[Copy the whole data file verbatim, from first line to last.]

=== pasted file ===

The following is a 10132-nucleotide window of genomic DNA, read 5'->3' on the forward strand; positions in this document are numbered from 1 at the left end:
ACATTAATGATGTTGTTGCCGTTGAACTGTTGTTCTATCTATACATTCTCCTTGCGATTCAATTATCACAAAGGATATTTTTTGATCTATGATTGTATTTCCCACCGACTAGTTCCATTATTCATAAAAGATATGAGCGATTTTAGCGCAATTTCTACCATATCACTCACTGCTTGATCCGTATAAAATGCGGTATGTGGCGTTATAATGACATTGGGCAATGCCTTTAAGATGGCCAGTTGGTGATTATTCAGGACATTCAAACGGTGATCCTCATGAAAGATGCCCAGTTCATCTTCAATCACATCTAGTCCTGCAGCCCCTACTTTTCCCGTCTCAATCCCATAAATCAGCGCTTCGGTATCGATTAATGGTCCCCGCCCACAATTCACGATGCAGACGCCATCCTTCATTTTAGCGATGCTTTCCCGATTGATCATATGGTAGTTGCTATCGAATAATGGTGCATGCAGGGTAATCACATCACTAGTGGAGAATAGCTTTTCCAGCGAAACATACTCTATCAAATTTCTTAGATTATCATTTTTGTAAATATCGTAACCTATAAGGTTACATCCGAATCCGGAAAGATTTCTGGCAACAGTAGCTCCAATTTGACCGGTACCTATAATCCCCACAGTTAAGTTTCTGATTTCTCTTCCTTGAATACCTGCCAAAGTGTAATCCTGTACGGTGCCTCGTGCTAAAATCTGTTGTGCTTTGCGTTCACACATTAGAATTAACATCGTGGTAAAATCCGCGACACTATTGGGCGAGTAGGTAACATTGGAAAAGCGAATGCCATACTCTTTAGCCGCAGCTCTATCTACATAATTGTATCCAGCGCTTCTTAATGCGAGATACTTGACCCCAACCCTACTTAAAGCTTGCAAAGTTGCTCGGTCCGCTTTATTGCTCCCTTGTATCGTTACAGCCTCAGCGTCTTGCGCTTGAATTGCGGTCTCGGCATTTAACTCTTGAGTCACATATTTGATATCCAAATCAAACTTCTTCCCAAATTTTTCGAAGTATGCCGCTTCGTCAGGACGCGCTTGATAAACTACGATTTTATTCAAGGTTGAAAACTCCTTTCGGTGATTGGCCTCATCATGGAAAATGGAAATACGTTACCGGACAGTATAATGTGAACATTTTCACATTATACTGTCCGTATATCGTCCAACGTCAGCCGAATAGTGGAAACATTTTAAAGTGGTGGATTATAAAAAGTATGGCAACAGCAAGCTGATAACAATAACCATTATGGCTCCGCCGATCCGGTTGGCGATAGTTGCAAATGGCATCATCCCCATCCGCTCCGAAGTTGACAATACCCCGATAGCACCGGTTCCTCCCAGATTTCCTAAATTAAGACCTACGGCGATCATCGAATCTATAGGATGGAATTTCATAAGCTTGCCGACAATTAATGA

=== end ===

The following is a 10132-nucleotide window of genomic DNA, read 5'->3' on the forward strand; positions in this document are numbered from 1 at the left end:
ACATTAATGATGTTGTTGCCGTTGAACTGTTGTTCTATCTATACATTCTCCTTGCGATTCAATTATCACAAAGGATATTTTTTGATCTATGATTGTATTTCCCACCGACTAGTTCCATTATTCATAAAAGATATGAGCGATTTTAGCGCAATTTCTACCATATCACTCACTGCTTGATCCGTATAAAATGCGGTATGTGGCGTTATAATGACATTGGGCAATGCCTTTAAGATGGCCAGTTGGTGATTATTCAGGACATTCAAACGGTGATCCTCATGAAAGATGCCCAGTTCATCTTCAATCACATCTAGTCCTGCAGCCCCTACTTTTCCCGTCTCAATCCCATAAATCAGCGCTTCGGTATCGATTAATGGTCCCCGCCCACAATTCACGATGCAGACGCCATCCTTCATTTTAGCGATGCTTTCCCGATTGATCATATGGTAGTTGCTATCGAATAATGGTGCATGCAGGGTAATCACATCACTAGTGGAGAATAGCTTTTCCAGCGAAACATACTCTATCAAATTTCTTAGATTATCATTTTTGTAAATATCGTAACCTATAAGGTTACATCCGAATCCGGAAAGATTTCTGGCAACAGTAGCTCCAATTTGACCGGTACCTATAATCCCCACAGTTAAGTTTCTGATTTCTCTTCCTTGAATACCTGCCAAAGTGTAATCCTGTACGGTGCCTCGTGCTAAAATCTGTTGTGCTTTGCGTTCACACATTAGAATTAACATCGTGGTAAAATCCGCGACACTATTGGGCGAGTAGGTAACATTGGAAAAGCGAATGCCATACTCTTTAGCCGCAGCTCTATCTACATAATTGTATCCAGCGCTTCTTAATGCGAGATACTTGACCCCAACCCTACTTAAAGCTTGCAAAGTTGCTCGGTCCGCTTTATTGCTCCCTTGTATCGTTACAGCCTCAGCGTCTTGCGCTTGAATTGCGGTCTCGGCATTTAACTCTTGAGTCACATATTTGATATCCAAATCAAACTTCTTCCCAAATTTTTCGAAGTATGCCGCTTCGTCAGGACGCGCTTGATAAACTACGATTTTATTCAAGGTTGAAAACTCCTTTCGGTGATTGGCCTCATCATGGAAAATGGAAATACGTTACCGGACAGTATAATGTGAACATTTTCACATTATACTGTCCGTATATCGTCCAACGTCAGCCGAATAGTGGAAACATTTTAAAGTGGTGGATTATAAAAAGTATGGCAACAGCAAGCTGATAACAATAACCATTATGGCTCCGCCGATCCGGTTGGCGATAGTTGCAAATGGCATCATCCCCATCCGCTCCGAAGTTGACAATACCCCGATAGCACCGGTTCCTCCCAGATTTCCTAAATTAAGACCTACGGCGATCATCGAATCTATAGGATGGAATTTCATAAGCTTGCCGACAATTAATGA